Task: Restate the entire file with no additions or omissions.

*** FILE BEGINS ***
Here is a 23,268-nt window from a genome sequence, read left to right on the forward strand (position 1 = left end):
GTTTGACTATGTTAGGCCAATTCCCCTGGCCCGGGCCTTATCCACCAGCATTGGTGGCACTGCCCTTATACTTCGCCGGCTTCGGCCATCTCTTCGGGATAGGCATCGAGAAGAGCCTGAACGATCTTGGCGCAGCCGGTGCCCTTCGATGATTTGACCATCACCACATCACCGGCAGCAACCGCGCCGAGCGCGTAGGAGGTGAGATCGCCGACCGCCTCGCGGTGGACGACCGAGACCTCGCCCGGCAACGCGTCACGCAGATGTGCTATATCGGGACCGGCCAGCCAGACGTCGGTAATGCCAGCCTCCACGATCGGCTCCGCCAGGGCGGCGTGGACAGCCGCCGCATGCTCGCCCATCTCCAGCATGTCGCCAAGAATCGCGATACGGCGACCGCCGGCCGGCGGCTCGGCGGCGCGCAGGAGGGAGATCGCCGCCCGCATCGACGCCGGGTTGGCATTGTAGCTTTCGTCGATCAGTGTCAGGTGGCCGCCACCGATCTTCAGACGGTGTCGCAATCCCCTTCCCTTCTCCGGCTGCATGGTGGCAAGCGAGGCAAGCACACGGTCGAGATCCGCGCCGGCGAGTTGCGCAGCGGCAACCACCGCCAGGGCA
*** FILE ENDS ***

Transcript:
Here is a 23,268-nt window from a genome sequence, read left to right on the forward strand (position 1 = left end):
GTTTGACTATGTTAGGCCAATTCCCCTGGCCCGGGCCTTATCCACCAGCATTGGTGGCACTGCCCTTATACTTCGCCGGCTTCGGCCATCTCTTCGGGATAGGCATCGAGAAGAGCCTGAACGATCTTGGCGCAGCCGGTGCCCTTCGATGATTTGACCATCACCACATCACCGGCAGCAACCGCGCCGAGCGCGTAGGAGGTGAGATCGCCGACCGCCTCGCGGTGGACGACCGAGACCTCGCCCGGCAACGCGTCACGCAGATGTGCTATATCGGGACCGGCCAGCCAGACGTCGGTAATGCCAGCCTCCACGATCGGCTCCGCCAGGGCGGCGTGGACAGCCGCCGCATGCTCGCCCATCTCCAGCATGTCGCCAAGAATCGCGATACGGCGACCGCCGGCCGGCGGCTCGGCGGCGCGCAGGAGGGAGATCGCCGCCCGCATCGACGCCGGGTTGGCATTGTAGCTTTCGTCGATCAGTGTCAGGTGGCCGCCACCGATCTTCAGACGGTGTCGCAATCCCCTTCCCTTCTCCGGCTGCATGGTGGCAAGCGAGGCAAGCACACGGTCGAGATCCGCGCCGGCGAGTTGCGCAGCGGCAACCACCGCCAGGGCA